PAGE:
In today’s harsh economic climate, a general contractor or subcontractor is often faced with non-payment from a project owner. The question then becomes what is the best fashion in order to collect the unpaid balance which is due the general contractor or subcontractor. As a general contractor, you have a few options. The first option is to attempt to negotiate a resolution with the owner. Another option is to file a lawsuit. If a lawsuit is the preferred option, it is suggested that a Lien Claim be filed within ninety-days of the last date of materials or services were provided pursuant to N.J.S.A. 2A:44(A)-3. This secures the general contractor’s interest in the property and may provide it with leverage to facilitate a settlement.
For a subcontractor, the best process in which to collect an unpaid amount becomes more complex. Pursuant to the relevant Lien Statute, N.J.S.A. 2A:44-126, a “subcontractor” is any person or party who has a contract to provide labor or materials with a contractor or with a subcontractor who has a contract with the general contractor. The purpose of this definition is to limit who may file a Lien Claim against the property. Like a general contractor, a subcontractor may attempt to resolve the dispute as to the unpaid balance with the general contractor or the subcontractor who hired them. In the absence of a quick resolution, however, it is often suggested that a Lien Claim be filed by a subcontractor or sub-sub-contractor on the project. Unfortunately for a lot of subcontractors, this is when a critical error is made with regard to filing a Lien Claim.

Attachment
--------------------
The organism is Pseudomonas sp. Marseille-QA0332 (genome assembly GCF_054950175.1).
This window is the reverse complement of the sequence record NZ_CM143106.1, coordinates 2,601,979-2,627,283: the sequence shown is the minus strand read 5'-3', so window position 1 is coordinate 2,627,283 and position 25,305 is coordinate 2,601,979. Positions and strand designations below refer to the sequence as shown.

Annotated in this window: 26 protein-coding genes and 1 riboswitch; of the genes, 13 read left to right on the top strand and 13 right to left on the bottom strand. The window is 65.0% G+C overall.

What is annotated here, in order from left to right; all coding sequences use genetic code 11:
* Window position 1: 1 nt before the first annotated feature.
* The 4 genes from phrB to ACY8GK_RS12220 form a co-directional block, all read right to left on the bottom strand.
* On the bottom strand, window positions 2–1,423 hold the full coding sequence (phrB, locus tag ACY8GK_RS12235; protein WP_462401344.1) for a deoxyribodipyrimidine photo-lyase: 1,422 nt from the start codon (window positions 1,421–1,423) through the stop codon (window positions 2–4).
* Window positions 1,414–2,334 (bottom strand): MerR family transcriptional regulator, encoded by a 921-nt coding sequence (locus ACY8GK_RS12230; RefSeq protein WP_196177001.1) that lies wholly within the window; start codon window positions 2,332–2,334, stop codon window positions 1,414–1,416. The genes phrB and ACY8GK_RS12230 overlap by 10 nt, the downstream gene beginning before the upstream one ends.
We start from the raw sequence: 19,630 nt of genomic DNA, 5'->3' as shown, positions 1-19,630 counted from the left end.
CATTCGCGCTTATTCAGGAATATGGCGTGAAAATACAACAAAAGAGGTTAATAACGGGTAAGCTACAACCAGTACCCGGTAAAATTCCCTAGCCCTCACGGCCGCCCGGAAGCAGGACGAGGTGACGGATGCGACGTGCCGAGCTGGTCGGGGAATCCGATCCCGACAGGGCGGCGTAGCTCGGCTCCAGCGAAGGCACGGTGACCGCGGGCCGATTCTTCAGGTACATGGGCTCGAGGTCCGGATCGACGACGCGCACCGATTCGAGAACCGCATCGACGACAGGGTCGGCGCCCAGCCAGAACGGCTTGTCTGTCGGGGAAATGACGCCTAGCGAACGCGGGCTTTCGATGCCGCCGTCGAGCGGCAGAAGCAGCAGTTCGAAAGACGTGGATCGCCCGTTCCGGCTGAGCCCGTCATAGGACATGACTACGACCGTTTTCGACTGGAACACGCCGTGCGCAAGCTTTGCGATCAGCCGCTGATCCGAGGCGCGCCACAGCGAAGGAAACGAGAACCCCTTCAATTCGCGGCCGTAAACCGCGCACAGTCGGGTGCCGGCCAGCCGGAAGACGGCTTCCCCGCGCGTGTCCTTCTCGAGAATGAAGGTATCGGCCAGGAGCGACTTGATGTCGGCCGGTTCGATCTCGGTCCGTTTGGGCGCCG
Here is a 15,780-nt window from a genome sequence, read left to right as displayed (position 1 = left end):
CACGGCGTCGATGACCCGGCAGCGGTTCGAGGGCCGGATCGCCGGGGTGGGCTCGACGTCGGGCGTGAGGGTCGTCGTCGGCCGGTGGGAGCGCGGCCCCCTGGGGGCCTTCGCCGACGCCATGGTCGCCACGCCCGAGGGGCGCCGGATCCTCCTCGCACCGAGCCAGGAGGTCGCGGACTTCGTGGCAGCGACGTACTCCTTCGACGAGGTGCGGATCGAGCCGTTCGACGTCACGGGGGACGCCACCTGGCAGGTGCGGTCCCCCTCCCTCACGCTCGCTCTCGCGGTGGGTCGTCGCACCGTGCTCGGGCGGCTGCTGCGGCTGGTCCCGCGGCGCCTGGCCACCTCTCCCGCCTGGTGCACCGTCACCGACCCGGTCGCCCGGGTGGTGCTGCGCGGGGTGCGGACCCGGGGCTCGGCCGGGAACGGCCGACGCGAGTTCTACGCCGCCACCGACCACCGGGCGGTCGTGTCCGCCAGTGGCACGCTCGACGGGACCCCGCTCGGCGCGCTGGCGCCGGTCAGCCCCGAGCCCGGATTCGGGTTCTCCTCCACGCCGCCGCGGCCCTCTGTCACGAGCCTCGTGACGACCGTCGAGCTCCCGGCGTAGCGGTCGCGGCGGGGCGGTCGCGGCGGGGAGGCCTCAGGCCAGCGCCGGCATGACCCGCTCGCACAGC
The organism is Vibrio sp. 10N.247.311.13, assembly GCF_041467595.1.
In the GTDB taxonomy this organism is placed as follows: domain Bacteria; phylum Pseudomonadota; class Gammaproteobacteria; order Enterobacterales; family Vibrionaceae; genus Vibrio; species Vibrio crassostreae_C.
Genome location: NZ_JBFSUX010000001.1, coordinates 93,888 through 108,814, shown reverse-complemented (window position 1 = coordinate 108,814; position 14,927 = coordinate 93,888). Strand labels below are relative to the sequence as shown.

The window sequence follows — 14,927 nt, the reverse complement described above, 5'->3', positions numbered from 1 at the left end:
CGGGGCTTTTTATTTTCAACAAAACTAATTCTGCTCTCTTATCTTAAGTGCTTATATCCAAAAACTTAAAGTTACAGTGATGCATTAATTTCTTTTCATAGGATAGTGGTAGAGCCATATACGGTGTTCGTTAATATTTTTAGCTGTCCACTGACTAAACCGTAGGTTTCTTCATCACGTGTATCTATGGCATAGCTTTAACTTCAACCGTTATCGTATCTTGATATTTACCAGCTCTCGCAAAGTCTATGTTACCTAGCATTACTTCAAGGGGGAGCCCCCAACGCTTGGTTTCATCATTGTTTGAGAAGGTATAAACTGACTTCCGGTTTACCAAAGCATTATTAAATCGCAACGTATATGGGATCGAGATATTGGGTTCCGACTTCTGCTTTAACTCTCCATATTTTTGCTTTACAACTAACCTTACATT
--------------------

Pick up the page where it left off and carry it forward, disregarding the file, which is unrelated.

Pursuant to N.J.S.A. 2A:44(A)-3, the Lien Claimant shall file a Lien against the owner of the property, or the tenant of the property for whom the contract to perform services exists. The critical point is that a Lien cannot be filed against the property owner if the tenant contracted to have the work done and the improvement was not authorized in writing by the owner of the property. This is critical because if a contractor files a Lien Claim against the property owner and not the tenant as well and it is later determined that the improvement was not authorized by the owner, the Lien Claim is invalid and the subcontractor may be left without a claim against the tenant. As such, the best practice is to always file a Lien Claim against the tenant who is occupying the leased property and for whom the work is being performed and against the property owner as well. At any time, the contractor can withdraw the Lien Claim against the property owner, however, continue against the tenant if it is found that the improvement was not authorized in writing. If this procedure is not followed and more than ninety days have passed since the last day materials and services were provided, the contractor may lose its right to bring a Lien Claim against the tenant.
As always, a lawsuit to foreclose upon the Lien must be commenced within thirty days upon request by the tenant or owner or within one year of the date of the Lien Claim was filed, otherwise it will expire. A subcontractor or sub-subcontractor does not lose its rights to proceed against the party whom directly contracted with it, however, an action to foreclose upon the Lien Claim as well only gives the contractor further leverage.